We hear it all the time: “big oil companies are evil”! They charge a fortune for a gallon of gas and reap record profits. People are 30 times more likely to Google big oil profits than big oil taxes (97% to 3%). Why? This is the picture that the media, environmentalists, and progressives paint. Actually, I have absolutely no problem with these folks ganging up on oil companies so long as they live the way they preach. If people are living with a small carbon footprint (can calculate it at http://epa.gov/climatechange/emissions/ind_calculator.html) and or are working on green technology, then please complain. My experience with so called righteous environmentalists is that they are hypocrites and are no better than “armchair quarterbacks”. In other words, they not only expect others to make sacrifices but they expect them to be the innovators to fix greenhouse emission problems. This is life, it is full of people that have strong opinions and who love to complain, but when push comes to shove they are no better than carbon emitting oxygen thieves. If your carbon footprint is lower than mine, then please complain (my wife and I combine to have footprint that is half that of the average American).
Let’s clarify a few things about big oil companies first. The oil and gas industry profit margins rank 60th overall at about 8.1 cents per dollar spent. The pharmaceutical industry rakes in about 19 cents profit for every dollar, banks about 18 cents per dollar, financial services about 13.5 cents per dollar, telecom about 9 cents per dollar, and food and beverage about 8.5 cents per dollar. The average U.S. industry averages about 7 cents profit for every dollar spent. In 2009, Exxon was Forbes “Green Company of the Year”. They spent billions in research and building algae farms to generate gas. And they finished a 30 billion dollar natural gas field that is expected to lower carbon emissions by a billion cubic tones per year. Heck, the CEO of Exxon has no problem with cap and trade and paying a higher share in taxes.
From 2003 to 2008 Exxon paid nearly 100 billion in income taxes – enough to pay for the budget of the Department of Education, Department of the Interior, Department of Justice, the Environmental Protection Agency, and the Department of Commerce in 2011. In fact, Exxon’s yearly tax contribution is equal to more than what the bottom 50% of Americans pay in taxes (160 million people). That statistic includes only Exxon and it does not include the likes of Chevron or Conoco. It is true, due to tax loopholes (that need to be closed), Exxon paid no income taxes in 2009. They paid about 15 billion in income taxes to foreign countries (but foreign income taxes can be written off in the U.S.). Overall, in 2009, their products resulted in nearly 80 billion dollars in tax revenues for the U.S. and foreign countries (an effective tax rate of 47% on their product – no other American industry has an effective tax rate near this high). Yes, this does include sales tax and I realize that people pay sales tax, but there is no denying that both foreign and U.S. governments are collecting massive tax revenues off oil products. It may surprise some, but depending on the year, the government (including local, state, and federal) collects anywhere from 3 to 6 times more in tax revenues than oil companies receive in profits.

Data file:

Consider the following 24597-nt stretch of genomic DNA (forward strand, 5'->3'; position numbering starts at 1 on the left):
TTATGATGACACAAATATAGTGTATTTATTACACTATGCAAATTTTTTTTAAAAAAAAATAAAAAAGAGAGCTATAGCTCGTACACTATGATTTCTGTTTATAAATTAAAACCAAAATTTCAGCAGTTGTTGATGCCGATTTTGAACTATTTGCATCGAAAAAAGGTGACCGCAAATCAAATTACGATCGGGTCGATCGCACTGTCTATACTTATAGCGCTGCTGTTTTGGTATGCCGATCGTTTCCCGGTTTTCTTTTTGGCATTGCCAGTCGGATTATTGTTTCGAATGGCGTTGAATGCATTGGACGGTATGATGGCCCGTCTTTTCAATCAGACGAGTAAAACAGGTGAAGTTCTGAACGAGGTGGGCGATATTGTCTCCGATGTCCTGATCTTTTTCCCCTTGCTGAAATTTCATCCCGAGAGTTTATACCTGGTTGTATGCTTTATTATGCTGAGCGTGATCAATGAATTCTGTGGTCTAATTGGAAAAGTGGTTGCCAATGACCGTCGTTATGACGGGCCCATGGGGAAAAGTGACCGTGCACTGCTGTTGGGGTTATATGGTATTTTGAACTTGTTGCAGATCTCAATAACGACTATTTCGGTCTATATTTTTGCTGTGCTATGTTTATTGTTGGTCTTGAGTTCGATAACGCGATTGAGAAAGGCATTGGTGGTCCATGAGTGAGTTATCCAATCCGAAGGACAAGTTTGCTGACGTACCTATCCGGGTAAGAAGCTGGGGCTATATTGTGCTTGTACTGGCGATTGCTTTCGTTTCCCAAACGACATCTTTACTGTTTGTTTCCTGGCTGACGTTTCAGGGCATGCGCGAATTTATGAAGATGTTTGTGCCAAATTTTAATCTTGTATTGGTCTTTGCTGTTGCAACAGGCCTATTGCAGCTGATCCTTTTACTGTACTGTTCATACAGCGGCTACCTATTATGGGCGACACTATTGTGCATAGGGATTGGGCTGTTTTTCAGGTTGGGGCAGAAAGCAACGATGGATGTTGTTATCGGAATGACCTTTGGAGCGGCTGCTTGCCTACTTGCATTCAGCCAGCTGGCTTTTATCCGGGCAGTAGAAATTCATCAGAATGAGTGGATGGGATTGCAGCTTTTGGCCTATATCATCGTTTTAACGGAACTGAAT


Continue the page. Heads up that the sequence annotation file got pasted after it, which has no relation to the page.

While oil companies receive about 25 cents profit from a gallon of gas. The federal government collects 18.5 cents per gallon and states collect, on average, 29 cents per gallon for a total of 47.5 cents in sales taxes (15 to 20% sales tax rate!). Exxon is paying about 35 to 50 cents a gallon in federal income taxes (including foreign – remember their profits include what is generated globally – not just in the U.S.). Thus, governments are collecting nearly a dollar for a gallon of gas whereas, oil profits are much lower. Thus, it is government greed that is driving up the cost of gas, not oil companies whose profit margins are less than 10%.
I think liberal politicians love big oil! They may complain about them in public, but big oil companies are a cash cow that supports their liberal agenda. Besides, politicians are generally some of the biggest carbon emitters (look at the monthly electric bill of government buildings). Here is a question to ponder - Where will struggling state and federal governments recoup these tax dollars if we go green?
My Book: Is America Dying? (Amazon.com, Barnes and Noble)